New rules have been introduced for the renamed GT World Challenge Europe Endurance Cup and its blue-riband Spa 24 Hours round to encourage more strategic racing.
The changes to the sporting regulations for the series formerly known as the Blancpain GT Series Endurance Cup include re-introducing a competitive element to pitstops and new regulations governing the mandatory technical pitstop at the Spa GTWCE round in July.
The revisions come after the series faced criticism from the teams and the media claiming that the restrictive regulations were dumbing down the racing.
A limitation on the time a car must spend in the pits at each regular stop for fuel and tyres, first introduced in 2016, has been abolished for 2020.
Tyres changes have been allowed at the same time as refuelling since 2018, but from this year they can only be replaced after the fuel has gone into the car.
The time it takes to refuel will be controlled electronically with sensors linked to each car's data-logging system, but there will be no minimum time for the tyre change.
The key revision in rules governing the mandatory technical stop at Spa, which was introduced to allow for a free change of brakes, is that cars can now enter the pits during a safety car or under full-course yellow virtual safety car conditions.
This has been designed to remove what GTWCE boss Stephane Ratel called the "lottery effect" of the previous rules, under which a car already in the pits when a safety car or a FCY was called could take its technical pitstop.
It played a significant role in the victory by the GPX Racing Porsche squad of Michael Christensen, Richard Lietz and Kevin Estre at Spa last year (pictured above).
The length of the technical pitstop, also introduced in 2016, has been reduced from five to four minutes. It can now be taken from the start of the 12th hour up until the end of the 22nd, whereas last year it had to be completed by the end of the 15th hour.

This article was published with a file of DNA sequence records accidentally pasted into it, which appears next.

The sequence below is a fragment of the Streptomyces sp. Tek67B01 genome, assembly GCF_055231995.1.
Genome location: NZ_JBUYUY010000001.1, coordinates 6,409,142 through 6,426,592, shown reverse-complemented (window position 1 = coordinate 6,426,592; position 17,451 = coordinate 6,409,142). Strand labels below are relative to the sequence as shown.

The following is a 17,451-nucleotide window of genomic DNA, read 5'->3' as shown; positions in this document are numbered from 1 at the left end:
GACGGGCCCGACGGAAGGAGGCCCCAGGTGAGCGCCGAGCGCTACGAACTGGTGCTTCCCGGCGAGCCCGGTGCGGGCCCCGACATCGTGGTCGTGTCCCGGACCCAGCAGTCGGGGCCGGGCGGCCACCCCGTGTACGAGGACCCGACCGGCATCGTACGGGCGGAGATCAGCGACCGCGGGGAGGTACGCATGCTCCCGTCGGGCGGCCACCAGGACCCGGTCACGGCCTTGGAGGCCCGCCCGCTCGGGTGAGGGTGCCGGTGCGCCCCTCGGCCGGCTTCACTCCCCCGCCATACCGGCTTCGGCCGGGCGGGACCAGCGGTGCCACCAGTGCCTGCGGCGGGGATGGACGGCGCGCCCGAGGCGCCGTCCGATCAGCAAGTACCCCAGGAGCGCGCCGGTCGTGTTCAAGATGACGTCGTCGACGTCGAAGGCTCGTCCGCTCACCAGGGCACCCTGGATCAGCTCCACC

Ratel told Autosport that he wanted to "re-introduce strategy and teamwork because they are an important part of endurance racing".
He explained that the only reason limitations on pitstops were introduced was to restrict the spending of manufacturers and teams on reducing refuelling time.
"I always said I didn't like them, but we introduced them to stop the arms race in the pits when there was no other appropriate system available for a price that we felt could impose on the teams," he said.
"Progress with the technology means that we can measure and control the refuelling time electronically."
The changes to the sporting regulations have been welcomed by the teams.
Matthew Wilson, team manager of the M-Sport Bentley squad which will contest the Spa 24 Hours as part of its 2020 Intercontinental GT Challenge campaign, told Autosport: "The old rules took the competitive element out of pitstops, because it was easy to get the tyre change done before the fuel had gone in.
"Now we will have the chance to gain time in the pits, the opportunity to maybe jump a couple of cars."
Black Falcon Mercedes team manager Sean Paul Breslin suggested that the new rules would create more tactical opportunities.
"It will create more of a strategic element to the racing," he said.
"That has to be good and we might see more double stinting on the tyres."
But he warned that freeing up of the tyre changes will have a cost implication.
"The best-trained teams will be quickest in the pits and training costs money," he explained.
"Our pit crew is largely made up of mechanics who are with us only at the weekend, so the rule is going to favour teams with full-timers."